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As we got up the valley, the sides began to close in around us, with the Injisuthi Triplets to our left and the Injisuthi Buttresses to our right. Magic indeed!

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The pass started with a choice between scrambling out of the river and following a steep grassy side-slope, or pushing through thick overgrowth. That was an easy choice, we took the side slope.

This deposited us in the rocky base of the pass proper.

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Red Wall Falls, at 409m, is the 2nd highest single drop waterfall in Africa, and one of the highest single drop waterfalls on earth. Notably it is overhanging the entire way, which is rather unusual. Due to the wind, it was hard to spot beyond the first 20m or so. It wasn’t windy in the valley, but the changing amount of waterfall we could see told us it would be windy on top.

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We planned to follow the gully for as long as possible. I knew from the top that there was a pillar we wanted to pass above. From there up, you are home free. I saw a line that went up directly below this, which we wanted to try. Then we found a trail!

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Tony M had mentioned that a trail was forming when they used the route. I was surprised to find a reasonably good trail this far down, just above where we left the river.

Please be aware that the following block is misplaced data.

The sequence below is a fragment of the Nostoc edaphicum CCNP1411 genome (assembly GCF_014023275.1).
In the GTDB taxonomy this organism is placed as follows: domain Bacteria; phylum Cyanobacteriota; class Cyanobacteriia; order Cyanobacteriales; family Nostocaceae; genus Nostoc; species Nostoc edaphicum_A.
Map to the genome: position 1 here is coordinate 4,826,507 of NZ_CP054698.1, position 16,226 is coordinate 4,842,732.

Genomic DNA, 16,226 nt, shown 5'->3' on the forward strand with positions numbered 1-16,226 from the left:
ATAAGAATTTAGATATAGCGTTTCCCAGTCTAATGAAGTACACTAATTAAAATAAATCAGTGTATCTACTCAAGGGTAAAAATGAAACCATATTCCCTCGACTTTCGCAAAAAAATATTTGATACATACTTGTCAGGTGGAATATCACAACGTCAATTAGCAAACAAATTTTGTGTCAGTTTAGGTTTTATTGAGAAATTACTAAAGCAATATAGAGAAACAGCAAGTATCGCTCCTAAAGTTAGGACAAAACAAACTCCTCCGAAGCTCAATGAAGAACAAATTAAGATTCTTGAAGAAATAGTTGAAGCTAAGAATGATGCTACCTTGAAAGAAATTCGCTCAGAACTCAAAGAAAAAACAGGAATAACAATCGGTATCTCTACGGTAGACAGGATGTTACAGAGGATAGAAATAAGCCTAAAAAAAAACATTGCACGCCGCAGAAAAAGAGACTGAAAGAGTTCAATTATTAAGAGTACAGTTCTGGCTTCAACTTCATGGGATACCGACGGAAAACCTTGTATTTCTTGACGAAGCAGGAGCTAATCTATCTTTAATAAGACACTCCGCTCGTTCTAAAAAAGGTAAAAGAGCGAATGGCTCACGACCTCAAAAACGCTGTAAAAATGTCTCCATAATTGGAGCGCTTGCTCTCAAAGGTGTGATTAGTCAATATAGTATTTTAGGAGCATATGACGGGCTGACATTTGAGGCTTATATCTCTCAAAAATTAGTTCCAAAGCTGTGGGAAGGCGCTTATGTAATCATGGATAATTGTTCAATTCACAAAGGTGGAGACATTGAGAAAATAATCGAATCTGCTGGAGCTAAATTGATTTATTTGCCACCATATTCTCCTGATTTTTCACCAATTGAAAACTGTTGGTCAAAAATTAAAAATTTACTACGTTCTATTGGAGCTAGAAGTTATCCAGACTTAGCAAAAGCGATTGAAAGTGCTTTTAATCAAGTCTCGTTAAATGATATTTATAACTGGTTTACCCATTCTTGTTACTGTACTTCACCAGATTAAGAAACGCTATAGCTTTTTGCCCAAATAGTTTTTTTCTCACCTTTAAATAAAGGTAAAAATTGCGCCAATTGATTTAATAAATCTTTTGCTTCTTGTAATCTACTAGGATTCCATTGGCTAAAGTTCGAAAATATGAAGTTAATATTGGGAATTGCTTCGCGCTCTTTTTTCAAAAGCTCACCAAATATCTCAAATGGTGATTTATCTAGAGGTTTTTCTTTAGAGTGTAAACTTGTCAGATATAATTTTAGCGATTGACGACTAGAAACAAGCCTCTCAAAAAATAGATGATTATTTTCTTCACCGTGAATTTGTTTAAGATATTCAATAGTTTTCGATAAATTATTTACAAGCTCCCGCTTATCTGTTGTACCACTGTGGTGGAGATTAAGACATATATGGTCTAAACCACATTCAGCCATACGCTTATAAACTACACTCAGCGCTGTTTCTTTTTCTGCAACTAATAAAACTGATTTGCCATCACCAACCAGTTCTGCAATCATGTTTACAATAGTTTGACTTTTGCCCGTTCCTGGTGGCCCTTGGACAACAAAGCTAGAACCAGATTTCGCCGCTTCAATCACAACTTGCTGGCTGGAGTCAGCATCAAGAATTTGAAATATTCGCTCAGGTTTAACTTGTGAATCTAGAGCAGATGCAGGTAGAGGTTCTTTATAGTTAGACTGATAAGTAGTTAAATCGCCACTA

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While the faint trail was handy, it still lead straight to some fairly exposed scrambling – making me question who the trail had been formed by.

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The first proper scramble was interesting. Graeme went up with his pack on, and then hauled mine up. I get very nervous on these exposed scrambles. The fact that a minor slip or broken rock could be fatal is always a factor in ones mind!

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We were briefly in some mist, but it cleared soon enough.

The second scramble proved harder and scarier. Graeme decided to go up with his pack on. Seeing as he was happy (well, willing anyway) to go up unroped, I asked him to set up a top rope for me. There were some proper climbing moves on this bit, and the exposure was severe.

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Once we were above it, we were both relieved. We were still on the trail, and we knew we were above the worst of the exposure.

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The next section was steep, but it was nice to be back out of the DFU zone. (for those unfamiliar with the reference – the DFU Zone is the “don’t-stuff-up zone” – basically anywhere where a mistake could be severe or fatal).